The Chromoly axle spins on two sealed bearings on the near side and a proprietary DU bushing on the further end. Everything remained smooth throughout our three-month test period, and we never experienced any unwanted pedal play. These pedals had a looser feel spinning about the axle compared to many others, but were not so free-spinning that they caused any problems when landing tricks. Pedal flop was also not a concern during trail riding.

The grip on these pedals is wonderfully balanced, allowing tiny foot...
The grip on these pedals is wonderfully balanced, allowing tiny foot adjustments to be made even during climbing. We liked this small amount of freedom compared to the very locked down feeling of other pedals for uphill applications.
Photo: Sean Cronin

Servicing


The Bladerunners took a solid beating while testing. Pins were worn down, and it's important to get the pedals as clean as possible when working on them to minimize dirt getting into threads and bearings. This pedal shares the same internals as it's big brother the TMAC and the rebuild kit costs $24.99. The kit includes a spindle but does not include pins which are sold separately. Overall, the Bladerunners are well built, and with fresh pins, the pedals can last a long time.

A 5mm Allen is used to remove a threaded end cap that keeps all the trail dirt and grime out. Once the end cap is removed, there is another threaded 5mm spacer inside. This spacer fills out the interior of the pedal body where the spindle terminates inside. By using a shorter, stubby Chromoly axle, less stress is placed on the spindle, making it less likely to experience forces that could potentially bend it out of shape. Rebuild kits are available, and the pedal can is fully serviceable without removing them from the cranks.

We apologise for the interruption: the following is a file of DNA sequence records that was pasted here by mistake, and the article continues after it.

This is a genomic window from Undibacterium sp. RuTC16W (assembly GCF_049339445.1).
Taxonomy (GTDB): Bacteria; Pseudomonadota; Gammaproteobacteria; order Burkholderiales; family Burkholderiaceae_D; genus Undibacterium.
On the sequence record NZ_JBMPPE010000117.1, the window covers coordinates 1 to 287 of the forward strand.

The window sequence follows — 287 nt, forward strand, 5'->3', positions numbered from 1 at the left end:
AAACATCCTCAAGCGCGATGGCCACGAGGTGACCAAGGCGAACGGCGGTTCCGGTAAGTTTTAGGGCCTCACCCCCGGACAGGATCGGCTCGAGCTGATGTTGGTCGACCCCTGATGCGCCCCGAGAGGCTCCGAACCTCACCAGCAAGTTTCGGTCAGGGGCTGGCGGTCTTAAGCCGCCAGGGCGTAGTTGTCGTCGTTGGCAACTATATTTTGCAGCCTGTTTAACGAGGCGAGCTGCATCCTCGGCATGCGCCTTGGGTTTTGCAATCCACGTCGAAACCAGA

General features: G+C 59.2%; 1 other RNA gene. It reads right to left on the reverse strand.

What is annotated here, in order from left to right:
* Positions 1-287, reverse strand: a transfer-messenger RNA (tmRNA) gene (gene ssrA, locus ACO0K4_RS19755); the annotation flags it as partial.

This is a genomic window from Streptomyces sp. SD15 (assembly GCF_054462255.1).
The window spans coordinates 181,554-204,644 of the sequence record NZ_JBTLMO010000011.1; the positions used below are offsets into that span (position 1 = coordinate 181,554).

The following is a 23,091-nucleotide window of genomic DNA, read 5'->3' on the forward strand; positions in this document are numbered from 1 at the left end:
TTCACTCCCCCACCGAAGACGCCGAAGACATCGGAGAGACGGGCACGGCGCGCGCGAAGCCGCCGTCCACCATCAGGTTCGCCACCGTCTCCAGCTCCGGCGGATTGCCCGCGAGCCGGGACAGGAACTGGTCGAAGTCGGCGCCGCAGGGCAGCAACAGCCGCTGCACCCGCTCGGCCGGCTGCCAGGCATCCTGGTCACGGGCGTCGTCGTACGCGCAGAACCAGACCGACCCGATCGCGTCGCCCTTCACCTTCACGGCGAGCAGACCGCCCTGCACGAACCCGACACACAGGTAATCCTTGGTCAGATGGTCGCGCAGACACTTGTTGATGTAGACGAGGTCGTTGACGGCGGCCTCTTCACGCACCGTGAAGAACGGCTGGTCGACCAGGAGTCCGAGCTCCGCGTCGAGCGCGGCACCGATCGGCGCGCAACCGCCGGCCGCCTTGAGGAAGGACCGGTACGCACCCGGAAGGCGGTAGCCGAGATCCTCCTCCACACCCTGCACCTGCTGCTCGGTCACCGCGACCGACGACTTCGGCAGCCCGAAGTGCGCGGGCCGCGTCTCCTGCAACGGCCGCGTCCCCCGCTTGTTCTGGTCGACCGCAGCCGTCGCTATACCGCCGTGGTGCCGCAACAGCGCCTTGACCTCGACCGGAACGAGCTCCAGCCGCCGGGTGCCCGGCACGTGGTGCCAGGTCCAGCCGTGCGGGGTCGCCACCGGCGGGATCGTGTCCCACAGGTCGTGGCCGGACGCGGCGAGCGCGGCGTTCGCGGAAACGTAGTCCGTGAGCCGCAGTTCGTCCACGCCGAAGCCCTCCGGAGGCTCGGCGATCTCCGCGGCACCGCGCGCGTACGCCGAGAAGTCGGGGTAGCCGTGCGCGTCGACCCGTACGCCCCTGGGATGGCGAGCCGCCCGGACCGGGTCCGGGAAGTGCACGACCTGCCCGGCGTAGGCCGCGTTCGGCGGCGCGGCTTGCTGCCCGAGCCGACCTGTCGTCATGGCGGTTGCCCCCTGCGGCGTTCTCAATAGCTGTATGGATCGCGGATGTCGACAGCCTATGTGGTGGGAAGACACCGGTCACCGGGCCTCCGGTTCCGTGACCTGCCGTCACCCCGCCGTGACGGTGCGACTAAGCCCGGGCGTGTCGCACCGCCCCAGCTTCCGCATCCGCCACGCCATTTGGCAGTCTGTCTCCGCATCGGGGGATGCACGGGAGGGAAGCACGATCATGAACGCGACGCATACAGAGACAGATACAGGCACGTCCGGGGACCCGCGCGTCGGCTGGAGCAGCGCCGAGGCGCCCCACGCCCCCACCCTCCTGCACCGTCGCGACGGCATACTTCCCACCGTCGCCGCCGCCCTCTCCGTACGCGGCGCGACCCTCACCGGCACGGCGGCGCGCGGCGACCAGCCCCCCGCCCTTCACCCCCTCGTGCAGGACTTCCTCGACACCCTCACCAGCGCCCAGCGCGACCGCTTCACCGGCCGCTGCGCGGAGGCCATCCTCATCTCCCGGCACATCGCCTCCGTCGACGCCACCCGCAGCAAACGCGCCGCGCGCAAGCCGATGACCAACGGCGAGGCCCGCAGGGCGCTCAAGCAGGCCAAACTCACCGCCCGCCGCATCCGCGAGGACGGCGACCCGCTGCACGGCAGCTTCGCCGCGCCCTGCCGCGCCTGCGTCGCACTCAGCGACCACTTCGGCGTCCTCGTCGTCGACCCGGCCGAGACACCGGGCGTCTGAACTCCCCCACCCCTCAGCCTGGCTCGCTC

The silver threaded spacer and black dust cap help fill the space...
The silver threaded spacer and black dust cap help fill the space within the pedal body where the axle terminates. The shorter axle experiences much less stress and is less prone to being bent out of shape by a heavy landing
Photo: Sean Cronin

Weight


Despite their thin profile, the Bladerunner is not the lightest pedal we tested. At 377-grams for the pair, they certainly don't qualify as heavy either. The strength-to-weight ratio of these pedals seemed pretty impressive as we nailed them on rocks many times, only to scratch the pretty purple anodized finish. Very little in the way of excess material was used in the design of these pedals.

This is a top-performing flat pedal that can shave precious grams...
This is a top-performing flat pedal that can shave precious grams from your enduro race bike.
Photo: Sean Cronin

Value


A fair amount of consumers might be willing to buy the Bladerunner based on looks alone. They're so sexy with their laser-etched logos, textured and machined aluminum surfaces and they come in cool Skittle colors that add flair to your bike that will surely become a conversation piece at the trailhead. If you're looking for a super grippy pedal, your dollars are better spent elsewhere. Riders that value lightweight, mobility, and surface area can feel confident about investing in these pedals.

Freeriding in the Nevada desert on the Deity Bladerunners
Freeriding in the Nevada desert on the Deity Bladerunners
Photo: Matt Stuck

Conclusion


Often what's good for one type of riding can be bad for another. The list of traits you look for can range from getting down a hill the fastest to boosting a jump the highest. We found this pedal to be a good match for those who like to do it all. It's not the cheapest, lightest, largest, or grippiest. But it will take you from a morning spinning tailwhips at the bike park, to an afternoon shuttling downhill laps. We weren't crazy about the lack of concavity in the platform design and felt that trying to achieve the same result with the traction pins fell short in terms of grip performance. That said, we feel these are a great looking and versatile pedal for those who appreciate a little foot mobility.

Sean Cronin